U.S. Senate Committee on Environment & Public Works
U.S. Senate Committee on Environment & Public Works
Hearing Statements
Date:   01/26/2005
 
Statement of Ronald R. Harper
Chief Executive Officer and General Manager
Basin Electric Power Cooperative
Multi-Emmissions Legislation

My name is Ron Harper and I serve as the CEO and General Manager of Basin Electric Power Cooperative. I appreciate the invitation to testify today, and I am here to provide you with Basin Electric’s views concerning the Clean Air Act’s current regulatory framework, how that framework impacts decision making within the energy industry and how that process might be improved upon. Specifically, I am here to support the passage of the Clear Skies Act.

Basin Electric is an electrical generation and transmission cooperative with 120 member cooperatives located in nine states. Our generation sources include approximately 3,400 megawatts of coal, gas, oil and wind, but we are primarily a coal-based utility. The three base-load coal plants we own or manage are located in North Dakota and Wyoming and use both lignite and sub-bituminous coal.

Basin Electric is growing and we are looking at developing new base–load generation. After reviewing all of our options, it became clear to us that to meet our needs for low cost base-load power, the best choice was coal. Both North Dakota and Wyoming have ample supplies of coal and we have considerable knowledge of building and operating coal-based generation plants. We have built gas generation for peaking purposes and will build more. However, we do not believe it is prudent to build base-load gas generation and expose our membership to the rapid fluctuations in natural gas prices. Further, we hope to grow our wind portfolio but due to the intermittent nature of wind generation, it is not base-load generation.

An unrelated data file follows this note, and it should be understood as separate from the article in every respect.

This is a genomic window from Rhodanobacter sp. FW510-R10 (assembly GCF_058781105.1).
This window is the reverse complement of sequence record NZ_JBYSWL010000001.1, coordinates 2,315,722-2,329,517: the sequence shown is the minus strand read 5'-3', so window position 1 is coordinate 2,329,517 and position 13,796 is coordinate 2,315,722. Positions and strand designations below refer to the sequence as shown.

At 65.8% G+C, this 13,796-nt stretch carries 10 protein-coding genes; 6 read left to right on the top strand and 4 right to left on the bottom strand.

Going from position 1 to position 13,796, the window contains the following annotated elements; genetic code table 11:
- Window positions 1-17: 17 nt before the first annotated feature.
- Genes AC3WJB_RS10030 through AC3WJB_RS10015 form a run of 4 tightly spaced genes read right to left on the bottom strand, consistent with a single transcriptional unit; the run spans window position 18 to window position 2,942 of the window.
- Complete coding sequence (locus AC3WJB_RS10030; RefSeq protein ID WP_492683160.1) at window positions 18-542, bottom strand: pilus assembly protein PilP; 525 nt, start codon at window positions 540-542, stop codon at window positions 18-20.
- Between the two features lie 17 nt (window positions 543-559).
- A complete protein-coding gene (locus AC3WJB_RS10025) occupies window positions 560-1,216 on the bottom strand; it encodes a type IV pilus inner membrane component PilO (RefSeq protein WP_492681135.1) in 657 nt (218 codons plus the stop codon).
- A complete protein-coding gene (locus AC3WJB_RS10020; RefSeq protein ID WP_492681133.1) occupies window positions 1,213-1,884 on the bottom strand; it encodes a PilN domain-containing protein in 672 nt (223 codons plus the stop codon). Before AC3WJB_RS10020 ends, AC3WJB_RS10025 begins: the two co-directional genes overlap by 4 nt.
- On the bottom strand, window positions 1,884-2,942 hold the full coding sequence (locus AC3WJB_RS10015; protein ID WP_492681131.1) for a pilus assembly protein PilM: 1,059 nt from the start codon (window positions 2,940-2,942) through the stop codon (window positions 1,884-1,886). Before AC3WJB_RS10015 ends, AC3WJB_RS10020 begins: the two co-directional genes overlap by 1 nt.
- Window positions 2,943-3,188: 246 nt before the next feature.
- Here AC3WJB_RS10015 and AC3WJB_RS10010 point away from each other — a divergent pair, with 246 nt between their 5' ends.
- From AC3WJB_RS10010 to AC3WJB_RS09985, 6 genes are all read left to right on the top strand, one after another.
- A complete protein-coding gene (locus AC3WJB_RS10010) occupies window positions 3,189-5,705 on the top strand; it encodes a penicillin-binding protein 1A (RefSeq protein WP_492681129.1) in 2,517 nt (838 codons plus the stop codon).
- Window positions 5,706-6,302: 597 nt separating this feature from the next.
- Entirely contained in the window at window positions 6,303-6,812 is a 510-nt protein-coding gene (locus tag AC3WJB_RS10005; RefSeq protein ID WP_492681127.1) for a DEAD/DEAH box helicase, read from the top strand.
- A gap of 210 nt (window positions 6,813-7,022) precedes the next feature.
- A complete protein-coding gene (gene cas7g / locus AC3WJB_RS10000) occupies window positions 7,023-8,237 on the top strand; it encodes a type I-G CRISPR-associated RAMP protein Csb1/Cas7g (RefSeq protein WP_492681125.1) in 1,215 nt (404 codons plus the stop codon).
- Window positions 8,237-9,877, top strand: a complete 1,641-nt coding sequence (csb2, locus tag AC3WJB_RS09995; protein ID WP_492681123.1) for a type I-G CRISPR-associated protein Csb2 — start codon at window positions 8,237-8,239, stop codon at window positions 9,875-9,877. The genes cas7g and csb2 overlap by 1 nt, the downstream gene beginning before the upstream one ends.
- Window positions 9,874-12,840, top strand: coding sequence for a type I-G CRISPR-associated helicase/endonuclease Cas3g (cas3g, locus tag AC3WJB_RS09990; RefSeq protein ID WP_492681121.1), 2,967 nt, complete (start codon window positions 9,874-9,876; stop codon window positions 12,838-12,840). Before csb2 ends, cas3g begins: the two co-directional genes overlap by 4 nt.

To provide base-load power, Basin Electric is developing two coal-based facilities, one to be developed in Wyoming and the other located either in North Dakota, South Dakota or Iowa. Planning is proceeding. However, building a coal plant takes long-term commitment. It takes eight to ten years to build a coal generation plant. The confusion surrounding the current regulatory programs makes any business decision made today risky. The planning horizons of the regulations and the regulated industry simply do not match.